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5 Apr, 2022 08:40

Serbian basketball team explains Ukraine flag snub

Crvena Zvezda has called for disciplinary proceedings after ‘political provocations’ during a match in Lithuania
Serbian basketball team explains Ukraine flag snub

Serbian basketball club Crvena Zvezda has explained why players refused to line up behind a pro-Ukrainian banner before a recent game in Lithuania, condemning the gesture as a “political spectacle” while detailing “insults” that its players and fans were subjected to.

Players from Crvena Zvezda – also known as Red Star Belgrade – declined to line up behind a banner painted in Ukrainian colors and carrying the message ‘STOP WAR’ before they faced Zalgiris in the EuroLeague on Sunday.

Crvena Zvezda players were loudly booed for their actions while chants of “Glory to Ukraine!” and “F**k Serbia” were heard from the crowd in Kaunas during the game. Ukrainian and NATO flags were also seen in the crowd.

The Serbian club released a statement on Monday detailing its stance and calling out the apparent hypocrisy of their Lithuanian rivals and EuroLeague officials.

“Crvena Zvezda as a sports club and a representative of the Republic of Serbia, which took a clear position on the conflict in Ukraine, follows the official positions of our country,” it said.

“During official communication with the leadership of the EuroLeague and the headquarters of Zalgiris a few days before the match in Lithuania, we were told that any political actions would be prohibited and no one will hold a banner in the colors of any country, as this would make us participants in the manipulation and politicization of humanist slogans.

“Unfortunately, our request not to hold a banner that is not neutral was not granted (perhaps under someone’s pressure), and everything after that was a political spectacle, not a sport, and seriously violated the basic principles of the EuroLeague and basketball.”

Among the Crvena Zvezda players who did not stand behind the Ukraine banner was America’s Aaron White. He later issued a message on Twitter saying the team had been told not to touch the sign, but added he is stanchly against the conflict in Ukraine – a stance which has reportedly seen him criticized by some of the Crvena Zvezda fanbase.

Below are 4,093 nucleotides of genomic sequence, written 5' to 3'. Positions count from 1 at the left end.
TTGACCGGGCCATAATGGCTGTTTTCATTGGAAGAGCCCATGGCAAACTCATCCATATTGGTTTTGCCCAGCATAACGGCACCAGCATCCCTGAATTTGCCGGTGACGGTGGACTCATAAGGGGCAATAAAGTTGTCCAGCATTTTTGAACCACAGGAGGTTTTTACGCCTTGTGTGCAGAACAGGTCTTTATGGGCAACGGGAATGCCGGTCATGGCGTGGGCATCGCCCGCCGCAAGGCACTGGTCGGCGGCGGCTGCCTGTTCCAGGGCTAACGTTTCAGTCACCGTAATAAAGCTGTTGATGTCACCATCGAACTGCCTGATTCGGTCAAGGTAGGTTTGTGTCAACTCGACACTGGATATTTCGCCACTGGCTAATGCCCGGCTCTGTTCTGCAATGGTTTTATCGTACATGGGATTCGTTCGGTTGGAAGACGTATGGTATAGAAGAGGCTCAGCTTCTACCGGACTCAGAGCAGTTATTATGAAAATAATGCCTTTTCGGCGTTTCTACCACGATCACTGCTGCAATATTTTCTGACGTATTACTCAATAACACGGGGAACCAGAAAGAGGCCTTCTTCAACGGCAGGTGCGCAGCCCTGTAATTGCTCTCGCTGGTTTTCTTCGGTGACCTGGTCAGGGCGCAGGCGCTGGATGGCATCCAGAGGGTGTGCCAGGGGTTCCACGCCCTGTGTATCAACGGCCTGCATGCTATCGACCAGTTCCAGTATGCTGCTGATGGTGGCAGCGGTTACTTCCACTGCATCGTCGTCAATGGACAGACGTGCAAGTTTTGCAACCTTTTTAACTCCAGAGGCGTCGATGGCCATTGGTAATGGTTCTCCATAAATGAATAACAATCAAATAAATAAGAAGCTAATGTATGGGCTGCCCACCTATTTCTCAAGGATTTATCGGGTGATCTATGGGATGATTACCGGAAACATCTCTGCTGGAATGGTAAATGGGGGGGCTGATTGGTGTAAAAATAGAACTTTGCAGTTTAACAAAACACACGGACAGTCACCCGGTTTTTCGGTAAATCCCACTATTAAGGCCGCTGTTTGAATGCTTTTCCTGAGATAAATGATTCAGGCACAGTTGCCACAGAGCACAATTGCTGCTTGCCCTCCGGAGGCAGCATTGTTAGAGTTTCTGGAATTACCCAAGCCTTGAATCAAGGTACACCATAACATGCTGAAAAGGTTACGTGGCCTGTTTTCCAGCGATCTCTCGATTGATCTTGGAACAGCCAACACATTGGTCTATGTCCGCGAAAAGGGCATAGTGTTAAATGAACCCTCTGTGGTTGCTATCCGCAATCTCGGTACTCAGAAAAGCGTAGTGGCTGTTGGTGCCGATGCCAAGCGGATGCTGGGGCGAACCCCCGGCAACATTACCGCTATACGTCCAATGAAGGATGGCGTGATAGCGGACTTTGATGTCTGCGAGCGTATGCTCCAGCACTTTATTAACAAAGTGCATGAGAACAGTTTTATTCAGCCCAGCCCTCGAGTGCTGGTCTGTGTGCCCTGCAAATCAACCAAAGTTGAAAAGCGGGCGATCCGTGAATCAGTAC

The club’s statement stressed support for White, saying he “unjustifiably came under attack from the public, because he stands for the same values ​​as the club whose colors he wears, and that is peace.”

Crvena Zvezda officials suggested that displaying the pre-game banner could mean that any and every team would be able to resort to politically-charged ceremonies, and also condemned the “provocative” actions of the Lithuanian crowd.

“Should we ask ourselves today, in 2022, why in 1999, during the NATO aggression and the killing of thousands of innocent civilians and children, while the Zalgiris basketball players won this competition, they did not carry the banner ‘Stop the aggression against Yugoslavia’?” the statement asked.

“Following the example of yesterday’s events, can Crvena Zvezda now have the same right to demand from all the players in the matches in Belgrade to carry the banner ‘Kosovo is Serbia’?

“That is why we now have every moral and other right to expect the EuroLeague to act urgently, initiate disciplinary proceedings and adequately sanction this violation of the basic principles and laws of the EuroLeague, and to punish those responsible for politicized and obviously prepared incidents and harassing our team, our fans and insulting our country and our club in Kaunas,” the statement demanded.

All Russian teams have been suspended from the EuroLeague following the military offensive in Ukraine, while international basketball governing body FIBA has also banned all Russian and Belarusian teams and officials from its competitions.

The Crvena Zvezda sporting family has spoken out against those sanctions.

The club’s football fans displayed a banner listing NATO and US military confrontations ahead of a European match in March, and FC Crvena Zvezda general director Zvezdan Terzic said he was “outraged” by sanctions applied to Russian athletes.

“We went through this in 1992. There is anti-Russian hysteria in Europe, politics is unnecessarily interfering in sports,” said Terzic.  

“We sympathize with the Ukrainian people and the terrible civilian casualties, but the Russian people are close to the Serbs and always will be.

“Russia is a power that has always been on the Serbian side.”